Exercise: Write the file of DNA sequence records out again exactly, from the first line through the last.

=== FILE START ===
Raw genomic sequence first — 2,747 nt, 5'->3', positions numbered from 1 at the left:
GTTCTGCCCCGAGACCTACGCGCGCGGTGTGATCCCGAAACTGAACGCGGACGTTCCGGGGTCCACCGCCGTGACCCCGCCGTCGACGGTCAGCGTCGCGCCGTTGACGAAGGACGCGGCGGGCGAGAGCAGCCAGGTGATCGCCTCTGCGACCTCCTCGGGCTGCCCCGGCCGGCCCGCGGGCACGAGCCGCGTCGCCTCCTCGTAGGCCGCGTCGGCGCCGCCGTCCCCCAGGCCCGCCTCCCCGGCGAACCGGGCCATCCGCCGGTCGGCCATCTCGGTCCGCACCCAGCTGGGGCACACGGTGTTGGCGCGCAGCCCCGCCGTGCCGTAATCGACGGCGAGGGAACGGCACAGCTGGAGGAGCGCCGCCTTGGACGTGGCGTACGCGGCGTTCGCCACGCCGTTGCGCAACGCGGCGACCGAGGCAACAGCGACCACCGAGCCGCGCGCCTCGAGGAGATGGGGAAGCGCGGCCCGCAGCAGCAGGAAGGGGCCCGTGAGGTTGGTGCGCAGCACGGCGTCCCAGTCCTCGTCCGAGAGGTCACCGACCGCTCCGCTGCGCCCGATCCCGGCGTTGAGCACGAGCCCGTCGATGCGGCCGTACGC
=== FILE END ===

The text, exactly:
Raw genomic sequence first — 2,747 nt, 5'->3', positions numbered from 1 at the left:
GTTCTGCCCCGAGACCTACGCGCGCGGTGTGATCCCGAAACTGAACGCGGACGTTCCGGGGTCCACCGCCGTGACCCCGCCGTCGACGGTCAGCGTCGCGCCGTTGACGAAGGACGCGGCGGGCGAGAGCAGCCAGGTGATCGCCTCTGCGACCTCCTCGGGCTGCCCCGGCCGGCCCGCGGGCACGAGCCGCGTCGCCTCCTCGTAGGCCGCGTCGGCGCCGCCGTCCCCCAGGCCCGCCTCCCCGGCGAACCGGGCCATCCGCCGGTCGGCCATCTCGGTCCGCACCCAGCTGGGGCACACGGTGTTGGCGCGCAGCCCCGCCGTGCCGTAATCGACGGCGAGGGAACGGCACAGCTGGAGGAGCGCCGCCTTGGACGTGGCGTACGCGGCGTTCGCCACGCCGTTGCGCAACGCGGCGACCGAGGCAACAGCGACCACCGAGCCGCGCGCCTCGAGGAGATGGGGAAGCGCGGCCCGCAGCAGCAGGAAGGGGCCCGTGAGGTTGGTGCGCAGCACGGCGTCCCAGTCCTCGTCCGAGAGGTCACCGACCGCTCCGCTGCGCCCGATCCCGGCGTTGAGCACGAGCCCGTCGATGCGGCCGTACGC